The Democratic senators, NBC reported, urged against “politicizing” USPS on May 6 in a letter to Secretary Mnuchin. The letter was signed by five senators who had run for the Democratic presidential nomination: Cory Booker (D-N.J.), Elizabeth Warren (D-Mass.), Kirsten Gillibrand (D-N.Y.), Kamala Harris (D-Calif.), and Bernie Sanders (I-Vt.). Also, Louis DeJoy had been announced as Brennan’s replacement that day.
The letter to Mnuchin emphasized the vote-by-mail allegation, despite the USPS financial claims having been proved inaccurate several weeks earlier:
[O]ur democracy may very well depend on the ability of immunocompromised and other vulnerable people to vote-by-mail in a time where going to polls is risking their very lives.
The following day, the Washington Post published a 16-paragraph story headlined: “Under Fire From Trump, Postal Service Braces for Arrival of New Postmaster General Allied With White House.” The inaccurate revenue projections are not referenced until the end:
Senate Republicans say they have data that indicates USPS’s losses, propped up by surging package volumes, are far more tame than the agency portrays and that the USPS is not in desperate need of a bailout as some officials claim.
The Post did not include the long-available data in the story. Johnson’s letter, and his name, also did not appear. Yet the inaccurate vote-by-mail claim shows up early in the article:
Postal advocates . . . also worry it will politicize the independent agency, leaving USPS wounded in the run up to a presidential election that in many states may be conducted through the mail.
On June 8, Johnson—joined by Representatives Jim Jordan (R-Ohio) and Jody Hice (R-Ga.)—asked the Postal Service to “revise its projections.” They sent a letter which included, to the dollar, the latest USPS revenue data. Shockingly, the data revealed USPS was actually outperforming over the same period of 2019.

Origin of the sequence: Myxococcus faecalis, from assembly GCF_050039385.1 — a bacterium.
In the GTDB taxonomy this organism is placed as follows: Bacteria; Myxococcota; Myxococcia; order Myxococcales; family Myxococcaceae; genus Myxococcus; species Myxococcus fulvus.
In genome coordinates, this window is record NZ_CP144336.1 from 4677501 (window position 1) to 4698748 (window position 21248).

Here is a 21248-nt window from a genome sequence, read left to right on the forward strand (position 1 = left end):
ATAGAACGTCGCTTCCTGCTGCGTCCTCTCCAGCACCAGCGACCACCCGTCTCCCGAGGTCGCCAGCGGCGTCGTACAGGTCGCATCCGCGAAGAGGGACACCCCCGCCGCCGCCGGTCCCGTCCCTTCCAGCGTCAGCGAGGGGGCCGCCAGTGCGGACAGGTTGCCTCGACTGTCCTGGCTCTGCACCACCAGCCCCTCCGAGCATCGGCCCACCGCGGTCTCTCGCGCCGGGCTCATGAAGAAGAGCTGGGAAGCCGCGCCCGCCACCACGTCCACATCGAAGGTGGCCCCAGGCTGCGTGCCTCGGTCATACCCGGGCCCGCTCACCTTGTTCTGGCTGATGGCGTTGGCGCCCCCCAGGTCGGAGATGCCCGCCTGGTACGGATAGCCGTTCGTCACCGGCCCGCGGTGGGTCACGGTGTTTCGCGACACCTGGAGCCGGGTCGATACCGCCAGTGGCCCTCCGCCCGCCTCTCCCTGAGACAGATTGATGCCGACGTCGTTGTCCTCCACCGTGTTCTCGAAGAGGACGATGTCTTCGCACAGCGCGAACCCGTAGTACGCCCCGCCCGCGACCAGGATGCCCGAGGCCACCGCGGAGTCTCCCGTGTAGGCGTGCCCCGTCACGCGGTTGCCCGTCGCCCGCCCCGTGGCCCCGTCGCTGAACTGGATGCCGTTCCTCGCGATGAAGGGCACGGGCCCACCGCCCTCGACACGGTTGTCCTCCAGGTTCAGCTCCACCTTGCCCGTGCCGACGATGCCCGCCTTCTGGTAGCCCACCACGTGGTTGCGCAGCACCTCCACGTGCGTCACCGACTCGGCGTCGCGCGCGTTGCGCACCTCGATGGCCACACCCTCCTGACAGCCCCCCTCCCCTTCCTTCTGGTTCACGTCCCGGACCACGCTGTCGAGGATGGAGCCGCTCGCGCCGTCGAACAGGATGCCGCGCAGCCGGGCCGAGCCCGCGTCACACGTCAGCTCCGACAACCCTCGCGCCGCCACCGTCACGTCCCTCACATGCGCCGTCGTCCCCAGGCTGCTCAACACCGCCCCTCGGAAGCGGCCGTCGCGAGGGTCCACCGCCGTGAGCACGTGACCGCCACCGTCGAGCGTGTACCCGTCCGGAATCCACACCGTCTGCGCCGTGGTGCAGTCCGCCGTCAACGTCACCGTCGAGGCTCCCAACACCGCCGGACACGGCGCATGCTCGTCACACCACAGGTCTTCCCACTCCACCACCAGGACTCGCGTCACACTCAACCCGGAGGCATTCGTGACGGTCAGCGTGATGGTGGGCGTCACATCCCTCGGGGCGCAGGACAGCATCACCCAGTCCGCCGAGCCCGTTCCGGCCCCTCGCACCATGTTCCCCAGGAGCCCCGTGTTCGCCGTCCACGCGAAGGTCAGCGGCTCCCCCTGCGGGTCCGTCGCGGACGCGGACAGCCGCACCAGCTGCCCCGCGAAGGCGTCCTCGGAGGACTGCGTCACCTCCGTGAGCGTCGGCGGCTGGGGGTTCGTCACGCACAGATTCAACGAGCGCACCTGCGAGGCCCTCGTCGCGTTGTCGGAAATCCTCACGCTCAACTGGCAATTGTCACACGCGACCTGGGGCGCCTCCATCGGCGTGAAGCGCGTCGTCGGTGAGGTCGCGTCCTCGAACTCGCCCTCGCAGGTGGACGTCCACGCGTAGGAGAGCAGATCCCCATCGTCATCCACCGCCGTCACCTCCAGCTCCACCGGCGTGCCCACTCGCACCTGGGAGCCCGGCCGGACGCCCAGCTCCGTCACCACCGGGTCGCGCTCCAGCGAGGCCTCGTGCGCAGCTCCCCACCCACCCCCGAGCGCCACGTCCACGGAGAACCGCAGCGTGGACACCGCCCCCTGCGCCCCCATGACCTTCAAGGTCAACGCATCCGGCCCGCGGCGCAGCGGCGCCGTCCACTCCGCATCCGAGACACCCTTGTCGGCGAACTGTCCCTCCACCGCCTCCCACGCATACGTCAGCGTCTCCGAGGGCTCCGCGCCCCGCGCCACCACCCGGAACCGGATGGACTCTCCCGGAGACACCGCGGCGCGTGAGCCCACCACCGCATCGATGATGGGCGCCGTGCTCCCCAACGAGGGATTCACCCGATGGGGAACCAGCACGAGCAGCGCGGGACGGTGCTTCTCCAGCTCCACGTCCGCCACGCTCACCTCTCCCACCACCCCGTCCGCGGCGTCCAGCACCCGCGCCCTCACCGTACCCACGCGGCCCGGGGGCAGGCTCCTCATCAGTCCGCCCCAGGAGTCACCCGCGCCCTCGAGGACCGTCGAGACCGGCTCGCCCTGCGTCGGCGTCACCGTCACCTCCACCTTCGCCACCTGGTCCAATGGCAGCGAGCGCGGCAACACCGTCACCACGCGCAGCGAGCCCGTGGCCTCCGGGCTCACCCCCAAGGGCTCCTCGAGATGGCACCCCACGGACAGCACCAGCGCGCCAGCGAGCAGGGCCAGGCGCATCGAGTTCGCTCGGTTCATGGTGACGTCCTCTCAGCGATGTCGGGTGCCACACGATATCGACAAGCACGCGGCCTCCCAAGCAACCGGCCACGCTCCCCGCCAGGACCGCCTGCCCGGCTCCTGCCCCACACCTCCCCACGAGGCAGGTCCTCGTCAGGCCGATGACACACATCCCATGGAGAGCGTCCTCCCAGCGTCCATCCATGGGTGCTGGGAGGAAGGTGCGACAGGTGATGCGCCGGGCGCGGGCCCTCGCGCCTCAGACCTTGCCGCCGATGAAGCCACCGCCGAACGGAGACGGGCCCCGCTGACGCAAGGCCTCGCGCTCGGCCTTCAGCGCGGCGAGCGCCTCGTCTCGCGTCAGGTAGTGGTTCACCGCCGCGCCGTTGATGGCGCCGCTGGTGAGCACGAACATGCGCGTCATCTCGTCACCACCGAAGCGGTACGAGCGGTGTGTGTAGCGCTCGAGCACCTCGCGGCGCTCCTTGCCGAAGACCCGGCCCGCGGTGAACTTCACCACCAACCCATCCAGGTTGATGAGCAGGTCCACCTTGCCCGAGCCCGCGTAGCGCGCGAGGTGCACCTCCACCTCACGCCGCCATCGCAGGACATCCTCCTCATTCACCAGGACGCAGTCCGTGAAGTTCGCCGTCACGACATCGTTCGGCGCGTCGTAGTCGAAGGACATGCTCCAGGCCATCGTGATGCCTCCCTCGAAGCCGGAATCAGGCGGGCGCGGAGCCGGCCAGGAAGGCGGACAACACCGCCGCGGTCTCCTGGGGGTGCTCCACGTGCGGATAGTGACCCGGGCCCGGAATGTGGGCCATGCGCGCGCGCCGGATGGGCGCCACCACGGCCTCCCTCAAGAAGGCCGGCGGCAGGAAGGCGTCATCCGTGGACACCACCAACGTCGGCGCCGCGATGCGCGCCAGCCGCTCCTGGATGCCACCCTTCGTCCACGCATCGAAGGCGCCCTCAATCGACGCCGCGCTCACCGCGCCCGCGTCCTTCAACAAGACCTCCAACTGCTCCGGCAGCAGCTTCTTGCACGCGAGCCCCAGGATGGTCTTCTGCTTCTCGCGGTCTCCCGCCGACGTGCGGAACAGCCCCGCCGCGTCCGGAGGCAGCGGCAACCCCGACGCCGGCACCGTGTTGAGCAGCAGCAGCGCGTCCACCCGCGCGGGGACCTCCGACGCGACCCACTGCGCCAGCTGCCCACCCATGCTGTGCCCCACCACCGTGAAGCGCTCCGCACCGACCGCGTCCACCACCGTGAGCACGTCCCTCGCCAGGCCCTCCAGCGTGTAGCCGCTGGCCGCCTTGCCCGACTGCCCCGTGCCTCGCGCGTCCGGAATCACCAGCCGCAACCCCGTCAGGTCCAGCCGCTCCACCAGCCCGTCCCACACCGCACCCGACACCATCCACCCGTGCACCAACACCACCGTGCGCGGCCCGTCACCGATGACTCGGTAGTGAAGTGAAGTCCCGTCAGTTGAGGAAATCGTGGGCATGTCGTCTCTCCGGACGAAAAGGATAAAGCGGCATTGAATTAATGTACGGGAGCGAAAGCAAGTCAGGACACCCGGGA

COVID-19 didn’t generate a USPS “emergency,” but a windfall: “USPS revenues were $330,414,152 higher than the same period last year, a much different result than what USPS projected.”
Though little noticed, the inaccurate funding allegations continued through the summer.
On July 1, Comedy Central host Samantha Bee led a social media campaign called #MailedIt. Along with figures from media and entertainment, Bee urged the public to target Mnuchin on Twitter with the inaccurate allegations, most notably that the post office would be in danger of closing in October without a government bailout. “If this happens, this will severely affect the upcoming 2020 presidential election due to the impact it will have on the delivery of mail-in ballots.”
USPS was never “in danger of closing” in October.
Nevertheless, Rep. Connolly soon asserted in an op-ed for CNN: “[USPS is] in crisis, and one person is standing in the way of its salvation: President Donald J. Trump”
From August 13 until the Democratic National Convention began on August 17, most major media reported, without evidence, a claim that President Donald Trump conspired to interfere with November’s election by underfunding the U.S. Postal Service. House Speaker Nancy Pelosi (D-Calif.) called the House to order on a Saturday for a rare “emergency” session.
The story appeared to surprise everyone: the media, Democrats, Republicans, and the public. The topic dominated media coverage until the August 17 start of the Democratic convention.
Yet the USPS funding allegations were familiar to Democratic Party leadership, including Reps. Maloney and Connolly—who helped lead Speaker Pelosi’s emergency Saturday session.
The allegations were also familiar to Washington Post, New York Times, NBC News, CNN, and Comedy Central. The claims had regularly appeared since March, when the Democratic Party started a nationwide vote-by-mail campaign led by “Russian collusion” keystone Marc Elias.
Maloney, Connolly, and Elias did not respond to repeated requests for comment on this story.